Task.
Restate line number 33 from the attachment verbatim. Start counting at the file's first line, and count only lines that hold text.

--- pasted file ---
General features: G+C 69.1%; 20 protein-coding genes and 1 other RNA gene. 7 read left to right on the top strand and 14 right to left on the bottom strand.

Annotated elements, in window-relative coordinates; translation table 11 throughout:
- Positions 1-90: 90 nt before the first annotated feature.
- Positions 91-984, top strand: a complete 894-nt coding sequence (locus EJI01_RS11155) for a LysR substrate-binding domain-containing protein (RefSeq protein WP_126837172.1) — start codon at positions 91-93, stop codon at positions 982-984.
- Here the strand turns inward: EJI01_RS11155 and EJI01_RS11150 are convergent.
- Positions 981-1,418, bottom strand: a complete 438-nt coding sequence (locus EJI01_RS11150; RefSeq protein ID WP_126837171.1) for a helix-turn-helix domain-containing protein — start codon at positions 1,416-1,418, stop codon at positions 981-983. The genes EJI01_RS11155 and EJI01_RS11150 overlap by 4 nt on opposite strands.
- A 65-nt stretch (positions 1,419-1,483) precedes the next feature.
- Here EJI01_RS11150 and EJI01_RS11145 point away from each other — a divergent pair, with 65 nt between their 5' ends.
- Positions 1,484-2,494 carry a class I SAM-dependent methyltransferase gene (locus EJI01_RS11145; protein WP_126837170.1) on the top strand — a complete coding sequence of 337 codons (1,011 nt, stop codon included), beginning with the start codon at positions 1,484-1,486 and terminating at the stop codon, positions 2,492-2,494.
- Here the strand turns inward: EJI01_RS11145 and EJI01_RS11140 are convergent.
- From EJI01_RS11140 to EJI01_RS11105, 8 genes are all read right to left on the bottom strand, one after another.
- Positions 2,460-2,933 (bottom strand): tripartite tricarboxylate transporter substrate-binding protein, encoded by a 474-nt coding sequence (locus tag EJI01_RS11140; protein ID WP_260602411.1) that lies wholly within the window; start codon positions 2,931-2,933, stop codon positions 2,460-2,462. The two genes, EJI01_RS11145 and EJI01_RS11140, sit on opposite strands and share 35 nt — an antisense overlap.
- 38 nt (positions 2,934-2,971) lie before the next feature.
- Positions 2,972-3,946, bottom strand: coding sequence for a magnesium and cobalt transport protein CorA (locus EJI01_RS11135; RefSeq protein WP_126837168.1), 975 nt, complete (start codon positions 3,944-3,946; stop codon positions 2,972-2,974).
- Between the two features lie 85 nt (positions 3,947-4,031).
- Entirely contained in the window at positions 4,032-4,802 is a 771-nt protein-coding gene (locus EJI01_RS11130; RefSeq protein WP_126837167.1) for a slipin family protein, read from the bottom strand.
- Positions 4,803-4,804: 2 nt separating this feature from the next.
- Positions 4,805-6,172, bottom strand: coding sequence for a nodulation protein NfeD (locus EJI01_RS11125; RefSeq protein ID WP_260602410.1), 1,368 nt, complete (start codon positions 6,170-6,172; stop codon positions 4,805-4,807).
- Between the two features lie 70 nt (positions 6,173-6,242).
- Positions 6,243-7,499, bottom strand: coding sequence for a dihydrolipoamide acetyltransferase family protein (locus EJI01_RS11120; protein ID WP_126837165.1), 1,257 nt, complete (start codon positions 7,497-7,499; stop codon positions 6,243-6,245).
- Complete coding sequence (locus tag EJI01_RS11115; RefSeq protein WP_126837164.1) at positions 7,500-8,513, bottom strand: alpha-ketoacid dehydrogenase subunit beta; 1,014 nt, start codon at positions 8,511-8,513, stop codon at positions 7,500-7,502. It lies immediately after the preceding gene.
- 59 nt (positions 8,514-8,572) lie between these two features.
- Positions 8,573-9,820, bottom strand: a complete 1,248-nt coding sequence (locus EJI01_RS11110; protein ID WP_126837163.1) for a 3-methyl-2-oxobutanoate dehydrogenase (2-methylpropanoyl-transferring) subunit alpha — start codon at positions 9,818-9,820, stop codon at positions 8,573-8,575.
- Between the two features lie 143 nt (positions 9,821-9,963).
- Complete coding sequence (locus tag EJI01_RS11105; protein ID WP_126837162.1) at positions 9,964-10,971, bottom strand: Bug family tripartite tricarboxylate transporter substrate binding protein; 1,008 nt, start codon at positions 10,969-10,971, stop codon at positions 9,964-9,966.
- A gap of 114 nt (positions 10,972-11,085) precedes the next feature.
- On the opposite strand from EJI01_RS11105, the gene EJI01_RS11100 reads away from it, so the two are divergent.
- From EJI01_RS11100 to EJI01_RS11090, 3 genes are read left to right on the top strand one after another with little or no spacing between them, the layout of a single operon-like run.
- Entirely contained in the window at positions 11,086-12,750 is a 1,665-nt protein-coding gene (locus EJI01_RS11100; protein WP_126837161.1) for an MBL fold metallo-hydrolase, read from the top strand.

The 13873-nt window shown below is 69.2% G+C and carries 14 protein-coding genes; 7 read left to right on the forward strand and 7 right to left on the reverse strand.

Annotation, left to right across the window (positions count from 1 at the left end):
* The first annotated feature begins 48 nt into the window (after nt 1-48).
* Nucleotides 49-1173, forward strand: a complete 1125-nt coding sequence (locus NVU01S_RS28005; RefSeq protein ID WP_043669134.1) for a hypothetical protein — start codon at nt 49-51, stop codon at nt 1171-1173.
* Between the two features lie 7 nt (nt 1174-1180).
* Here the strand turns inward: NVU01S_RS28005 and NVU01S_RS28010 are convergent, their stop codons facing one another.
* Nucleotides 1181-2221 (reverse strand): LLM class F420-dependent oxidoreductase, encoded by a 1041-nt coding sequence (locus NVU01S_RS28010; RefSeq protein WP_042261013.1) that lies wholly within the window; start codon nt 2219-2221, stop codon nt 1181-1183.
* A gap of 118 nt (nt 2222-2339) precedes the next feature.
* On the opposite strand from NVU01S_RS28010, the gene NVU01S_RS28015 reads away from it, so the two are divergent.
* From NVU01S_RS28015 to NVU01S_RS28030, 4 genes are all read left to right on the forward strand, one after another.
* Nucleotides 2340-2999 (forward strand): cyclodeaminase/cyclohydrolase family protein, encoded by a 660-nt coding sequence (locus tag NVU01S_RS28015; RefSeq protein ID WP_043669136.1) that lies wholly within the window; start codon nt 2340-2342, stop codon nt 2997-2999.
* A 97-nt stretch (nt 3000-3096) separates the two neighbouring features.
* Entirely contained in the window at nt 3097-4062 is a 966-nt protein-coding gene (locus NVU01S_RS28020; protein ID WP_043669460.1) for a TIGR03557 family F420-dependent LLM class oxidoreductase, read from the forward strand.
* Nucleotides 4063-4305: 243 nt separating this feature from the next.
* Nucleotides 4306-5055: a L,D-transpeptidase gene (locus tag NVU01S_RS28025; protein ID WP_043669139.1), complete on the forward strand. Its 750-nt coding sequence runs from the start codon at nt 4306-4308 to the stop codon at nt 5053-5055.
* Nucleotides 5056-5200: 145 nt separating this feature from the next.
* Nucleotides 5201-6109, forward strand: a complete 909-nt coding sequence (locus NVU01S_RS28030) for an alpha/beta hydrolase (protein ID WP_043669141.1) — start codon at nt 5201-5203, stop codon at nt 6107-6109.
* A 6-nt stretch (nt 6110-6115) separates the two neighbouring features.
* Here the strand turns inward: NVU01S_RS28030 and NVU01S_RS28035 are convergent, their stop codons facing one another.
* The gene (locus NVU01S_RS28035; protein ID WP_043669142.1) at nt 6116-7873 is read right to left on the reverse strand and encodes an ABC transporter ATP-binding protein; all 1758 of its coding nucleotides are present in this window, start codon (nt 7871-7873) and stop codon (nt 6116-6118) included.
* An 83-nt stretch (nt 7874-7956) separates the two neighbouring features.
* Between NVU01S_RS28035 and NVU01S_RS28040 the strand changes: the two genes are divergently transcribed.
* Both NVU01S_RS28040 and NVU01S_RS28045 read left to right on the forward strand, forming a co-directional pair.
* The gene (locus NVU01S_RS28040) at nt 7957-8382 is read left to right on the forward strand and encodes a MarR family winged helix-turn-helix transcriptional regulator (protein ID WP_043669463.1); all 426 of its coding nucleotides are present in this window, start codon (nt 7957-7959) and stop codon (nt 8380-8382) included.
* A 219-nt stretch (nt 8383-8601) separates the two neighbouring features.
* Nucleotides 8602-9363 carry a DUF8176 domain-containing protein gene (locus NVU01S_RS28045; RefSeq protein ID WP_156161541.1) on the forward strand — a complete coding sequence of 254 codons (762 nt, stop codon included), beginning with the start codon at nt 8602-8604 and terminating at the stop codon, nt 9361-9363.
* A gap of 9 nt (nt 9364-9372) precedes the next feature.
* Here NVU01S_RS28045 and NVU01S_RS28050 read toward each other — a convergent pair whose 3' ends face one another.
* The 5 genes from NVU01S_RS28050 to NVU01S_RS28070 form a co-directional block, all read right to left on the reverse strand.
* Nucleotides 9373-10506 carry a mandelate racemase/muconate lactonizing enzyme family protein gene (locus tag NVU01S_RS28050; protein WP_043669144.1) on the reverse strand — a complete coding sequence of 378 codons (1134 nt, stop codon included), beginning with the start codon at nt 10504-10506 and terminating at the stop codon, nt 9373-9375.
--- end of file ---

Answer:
* Nucleotides 49-1173, forward strand: a complete 1125-nt coding sequence (locus NVU01S_RS28005; RefSeq protein ID WP_043669134.1) for a hypothetical protein — start codon at nt 49-51, stop codon at nt 1171-1173.